The driver behind the current bizarre conflict between Ishihara Shintaro and the central government over who will purchase three Senkaku Islands from their Saitama-based private owner is the March expiration of the latest lease. A private purchase such as the one Ishihara is trying to arrange cannot be done without land surveys. The central government, the current leasee, will not allow Ishihara's survey teams land on the islands, even though the owner wants to sell the islands to the Tokyo Metropolitan District. (E)
The central government's prososal to nationalize the three islands, and indeed the Ishihara-proposed TMD purchase, violate the fundamental principle of Northeast Asian peace: do not try to solve anything. No matter how twisted, frustrating and dangerous a situation, the cardinal rule is "Don't touch it"-- as any attempt to rationalize a situation instigates nationalist explosions.
Michael Auslin has recently published an opinion article on the Senkakus, "Japan Feels a North Asia Squeeze" and Stephen Harner has blogged on the subject "The Japan-China Territorial Dispute is Serious, and Escalating."
Both authors make claims that do not stand up to scrutiny.
Auslin claims that declining U.S. power projection in Northeast Asia has left Japan vulnerable to pressure from China and Russia, and that if Japan should walk back from a hardline stand now, that its neighbors will make even more demands of Japan.
First, the recent visits by the president, now prime minister Dmitry Medvedev to the Northern Territories do not represent an escalation of demands on Japan. Russia has effective control of the Northern Territories and has had it since 1945. What Medvedev's visits have tried to do is whip up a fear of a military reconquest of the Northern Territories by Japan's Self Defense Forces. Making such an absurd claim is a measure of the Putin government's desperation to simultaneously justify Russia's current borders and to bolster an expansive Russian identity.
As for China's putting a squeeze on Japan, it is due to China's expanding military reach, which no one, not even the Obama Administration and its pivot to East Asia, can do anything about. While China's PLA Navy is not directly involved in the current provocative actions in and around the Senkakus, the PLAN is the big stick looming behind the increasingly bold tests of the Japan Coast Guard's resolve to halt unapproved fishing in the area and the swings through the contested zone by Chinese fisheries vessels ostensibly keeping tab on the actions of China-based fishermen.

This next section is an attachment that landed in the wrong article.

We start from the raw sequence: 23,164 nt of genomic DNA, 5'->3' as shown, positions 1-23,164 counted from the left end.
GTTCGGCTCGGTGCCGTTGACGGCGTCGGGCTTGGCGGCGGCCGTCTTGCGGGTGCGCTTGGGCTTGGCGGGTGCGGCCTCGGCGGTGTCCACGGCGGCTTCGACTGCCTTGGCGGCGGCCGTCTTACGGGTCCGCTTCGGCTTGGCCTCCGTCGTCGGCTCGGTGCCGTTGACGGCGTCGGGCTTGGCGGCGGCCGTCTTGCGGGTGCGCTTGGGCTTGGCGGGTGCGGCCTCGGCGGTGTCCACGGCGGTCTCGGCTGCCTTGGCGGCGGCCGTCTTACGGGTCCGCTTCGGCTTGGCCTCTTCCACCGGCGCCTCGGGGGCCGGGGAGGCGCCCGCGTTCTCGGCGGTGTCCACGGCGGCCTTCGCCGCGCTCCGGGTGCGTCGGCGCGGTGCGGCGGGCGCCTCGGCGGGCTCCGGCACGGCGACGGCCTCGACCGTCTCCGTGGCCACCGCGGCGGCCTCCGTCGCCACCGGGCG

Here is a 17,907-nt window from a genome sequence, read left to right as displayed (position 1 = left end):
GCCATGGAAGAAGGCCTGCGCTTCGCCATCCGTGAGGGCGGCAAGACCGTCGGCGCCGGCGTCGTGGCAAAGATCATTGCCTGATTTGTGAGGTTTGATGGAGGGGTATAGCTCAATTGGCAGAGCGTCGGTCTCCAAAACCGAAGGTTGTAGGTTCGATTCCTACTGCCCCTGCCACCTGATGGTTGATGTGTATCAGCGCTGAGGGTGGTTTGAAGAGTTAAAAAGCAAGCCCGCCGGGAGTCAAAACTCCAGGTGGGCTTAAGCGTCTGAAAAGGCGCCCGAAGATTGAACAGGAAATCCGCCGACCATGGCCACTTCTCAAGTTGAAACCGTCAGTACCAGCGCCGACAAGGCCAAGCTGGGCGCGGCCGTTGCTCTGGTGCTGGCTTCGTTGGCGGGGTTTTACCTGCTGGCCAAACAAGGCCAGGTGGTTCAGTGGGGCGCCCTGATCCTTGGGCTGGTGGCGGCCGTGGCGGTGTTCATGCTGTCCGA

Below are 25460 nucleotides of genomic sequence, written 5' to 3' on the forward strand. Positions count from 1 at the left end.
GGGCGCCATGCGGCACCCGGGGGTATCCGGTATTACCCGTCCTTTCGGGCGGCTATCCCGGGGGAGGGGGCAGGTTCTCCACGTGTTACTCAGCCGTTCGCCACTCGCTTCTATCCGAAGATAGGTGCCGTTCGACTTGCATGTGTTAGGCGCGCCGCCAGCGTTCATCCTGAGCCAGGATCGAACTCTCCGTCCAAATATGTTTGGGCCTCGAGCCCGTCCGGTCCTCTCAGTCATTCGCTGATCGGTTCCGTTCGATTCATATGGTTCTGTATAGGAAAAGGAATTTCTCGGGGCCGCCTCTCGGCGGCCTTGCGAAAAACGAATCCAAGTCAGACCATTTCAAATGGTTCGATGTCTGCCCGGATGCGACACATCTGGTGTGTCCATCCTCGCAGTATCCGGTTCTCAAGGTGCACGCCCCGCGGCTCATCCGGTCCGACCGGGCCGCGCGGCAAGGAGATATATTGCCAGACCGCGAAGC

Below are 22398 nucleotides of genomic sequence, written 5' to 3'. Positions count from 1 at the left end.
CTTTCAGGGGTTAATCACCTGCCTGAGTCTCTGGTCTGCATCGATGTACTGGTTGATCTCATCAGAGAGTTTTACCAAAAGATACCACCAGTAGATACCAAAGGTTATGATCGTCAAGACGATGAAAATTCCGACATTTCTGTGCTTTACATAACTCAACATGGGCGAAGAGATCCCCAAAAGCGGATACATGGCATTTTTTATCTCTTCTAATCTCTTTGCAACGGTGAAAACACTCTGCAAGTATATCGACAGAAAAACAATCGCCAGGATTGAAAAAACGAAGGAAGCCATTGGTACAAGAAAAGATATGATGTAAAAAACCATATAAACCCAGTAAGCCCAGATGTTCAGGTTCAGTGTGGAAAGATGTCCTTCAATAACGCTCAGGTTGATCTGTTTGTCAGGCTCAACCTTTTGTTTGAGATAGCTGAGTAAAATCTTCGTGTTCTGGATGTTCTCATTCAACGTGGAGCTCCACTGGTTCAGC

Mr. Harper's post contains the claim that:
Japan seems compelled to force the issue with China, while China would very likely be satisfied to live with the status quo, as long as Japan would acknowledge that it too has a claim on the islands and surrounding area.While the first part of that statement is true -- that the government of Japan feels compelled to force the issue with China, due to the imminent danger of a radical nationalist coming into at least nominal control of the islands (and achieveing the ability, should the procedures of the past be followed, to extort extraordinary rent from the central government at the time of the renewal of the annual lease) -- the remainder of the sentence is poppycock.
First, China is an outlier of the 21st century. It is the only country in the world seeking to reestablish the imperial reach it possessed at the zenith of its power at the beginning of the 19th century. Every one of the rest of the world's imperial powers has receded, even the United States, which despite its messianic missions of the last few years, has no capacity or desire to hold on to the countries its troops have invaded and occupied (one can argue that the expansion of NATO is a soft form of imperialism but since participation in that organization is voluntary the argument does not hold water). That the government of China should be seeking to nail down ownership of the lion's (tiger's?) share of the South China, East China and Yellow Seas, as well as obliterate the ancient semi-independent Uighur khanates and the Tibetan kingdom, demonstrate an anachronistic national purpose, based on a spurious "humiliation" of China from the Opium Wars onward (You want to talk about national humiliation? As the British and the French about the Suez Crisis).
Second, how can Japan admits that China has a claim on the islands and surrounding areas? It would lose all ability to claim legitimate control of the Senkakus. China does not accept Japanese claims on the islands and surrounding areas, for precisely the same reason.
Mi casa es su casa? Not if you want it to remain mi casa for very long.